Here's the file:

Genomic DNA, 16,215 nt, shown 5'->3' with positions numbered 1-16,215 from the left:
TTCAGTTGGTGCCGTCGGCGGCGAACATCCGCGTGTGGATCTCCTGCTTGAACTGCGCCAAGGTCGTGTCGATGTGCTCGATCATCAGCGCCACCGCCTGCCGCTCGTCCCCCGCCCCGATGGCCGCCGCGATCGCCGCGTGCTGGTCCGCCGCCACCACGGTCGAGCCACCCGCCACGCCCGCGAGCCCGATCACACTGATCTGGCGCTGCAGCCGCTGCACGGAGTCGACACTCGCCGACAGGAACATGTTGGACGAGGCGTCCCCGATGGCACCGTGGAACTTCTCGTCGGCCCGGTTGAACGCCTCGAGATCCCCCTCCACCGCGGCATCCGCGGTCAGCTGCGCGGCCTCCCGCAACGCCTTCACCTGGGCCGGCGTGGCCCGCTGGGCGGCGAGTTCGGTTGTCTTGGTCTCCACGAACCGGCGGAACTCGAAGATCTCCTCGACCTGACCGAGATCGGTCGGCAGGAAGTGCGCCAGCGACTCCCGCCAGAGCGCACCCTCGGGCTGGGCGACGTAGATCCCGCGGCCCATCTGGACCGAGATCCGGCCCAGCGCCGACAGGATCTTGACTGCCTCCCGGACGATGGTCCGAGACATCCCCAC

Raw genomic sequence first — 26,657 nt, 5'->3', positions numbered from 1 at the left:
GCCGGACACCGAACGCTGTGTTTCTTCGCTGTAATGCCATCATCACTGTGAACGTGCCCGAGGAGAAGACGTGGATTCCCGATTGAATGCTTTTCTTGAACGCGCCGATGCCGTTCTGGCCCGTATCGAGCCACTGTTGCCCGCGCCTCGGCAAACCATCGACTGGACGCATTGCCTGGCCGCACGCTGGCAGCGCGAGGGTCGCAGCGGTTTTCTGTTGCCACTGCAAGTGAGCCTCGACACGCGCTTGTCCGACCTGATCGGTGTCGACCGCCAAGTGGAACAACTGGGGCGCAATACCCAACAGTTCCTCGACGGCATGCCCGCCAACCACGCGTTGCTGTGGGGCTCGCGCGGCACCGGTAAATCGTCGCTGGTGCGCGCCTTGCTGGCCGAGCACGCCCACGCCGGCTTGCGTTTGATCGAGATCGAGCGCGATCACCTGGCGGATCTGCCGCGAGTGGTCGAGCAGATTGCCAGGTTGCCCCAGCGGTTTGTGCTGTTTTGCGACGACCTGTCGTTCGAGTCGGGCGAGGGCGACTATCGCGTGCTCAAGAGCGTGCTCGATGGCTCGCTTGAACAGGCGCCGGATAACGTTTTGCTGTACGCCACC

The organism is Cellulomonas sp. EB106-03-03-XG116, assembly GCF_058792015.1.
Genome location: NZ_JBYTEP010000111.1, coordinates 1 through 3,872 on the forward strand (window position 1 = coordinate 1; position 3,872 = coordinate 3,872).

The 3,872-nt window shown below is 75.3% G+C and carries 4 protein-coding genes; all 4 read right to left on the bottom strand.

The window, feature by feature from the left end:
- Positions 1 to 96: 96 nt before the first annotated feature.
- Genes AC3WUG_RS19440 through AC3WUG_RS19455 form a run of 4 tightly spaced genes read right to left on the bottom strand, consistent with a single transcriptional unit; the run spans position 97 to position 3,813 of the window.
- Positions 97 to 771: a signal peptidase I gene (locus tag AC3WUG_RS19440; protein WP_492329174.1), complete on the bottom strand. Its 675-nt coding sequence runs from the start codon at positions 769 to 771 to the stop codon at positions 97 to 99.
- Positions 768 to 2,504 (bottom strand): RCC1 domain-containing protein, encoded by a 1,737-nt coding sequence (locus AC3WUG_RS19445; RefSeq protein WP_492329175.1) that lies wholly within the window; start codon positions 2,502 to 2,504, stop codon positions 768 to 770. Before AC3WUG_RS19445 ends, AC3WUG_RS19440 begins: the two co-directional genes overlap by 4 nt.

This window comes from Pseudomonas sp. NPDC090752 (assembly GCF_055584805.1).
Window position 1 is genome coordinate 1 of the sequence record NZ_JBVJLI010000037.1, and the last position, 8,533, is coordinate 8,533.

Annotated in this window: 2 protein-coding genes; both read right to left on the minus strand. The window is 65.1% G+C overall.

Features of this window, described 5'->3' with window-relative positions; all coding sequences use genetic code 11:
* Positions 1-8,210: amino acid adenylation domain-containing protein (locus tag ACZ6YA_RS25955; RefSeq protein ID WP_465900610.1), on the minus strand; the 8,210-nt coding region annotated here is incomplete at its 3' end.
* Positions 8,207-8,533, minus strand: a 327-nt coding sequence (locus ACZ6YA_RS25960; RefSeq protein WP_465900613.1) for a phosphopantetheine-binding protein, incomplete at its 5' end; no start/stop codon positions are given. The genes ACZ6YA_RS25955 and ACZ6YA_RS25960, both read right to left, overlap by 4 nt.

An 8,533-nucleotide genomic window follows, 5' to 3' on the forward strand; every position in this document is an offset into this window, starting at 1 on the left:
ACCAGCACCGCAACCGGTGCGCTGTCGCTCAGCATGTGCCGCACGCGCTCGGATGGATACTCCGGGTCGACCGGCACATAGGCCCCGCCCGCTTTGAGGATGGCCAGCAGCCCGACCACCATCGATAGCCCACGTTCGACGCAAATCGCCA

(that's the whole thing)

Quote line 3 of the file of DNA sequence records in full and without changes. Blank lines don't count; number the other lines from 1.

Raw genomic sequence first — 26,657 nt, 5'->3', positions numbered from 1 at the left: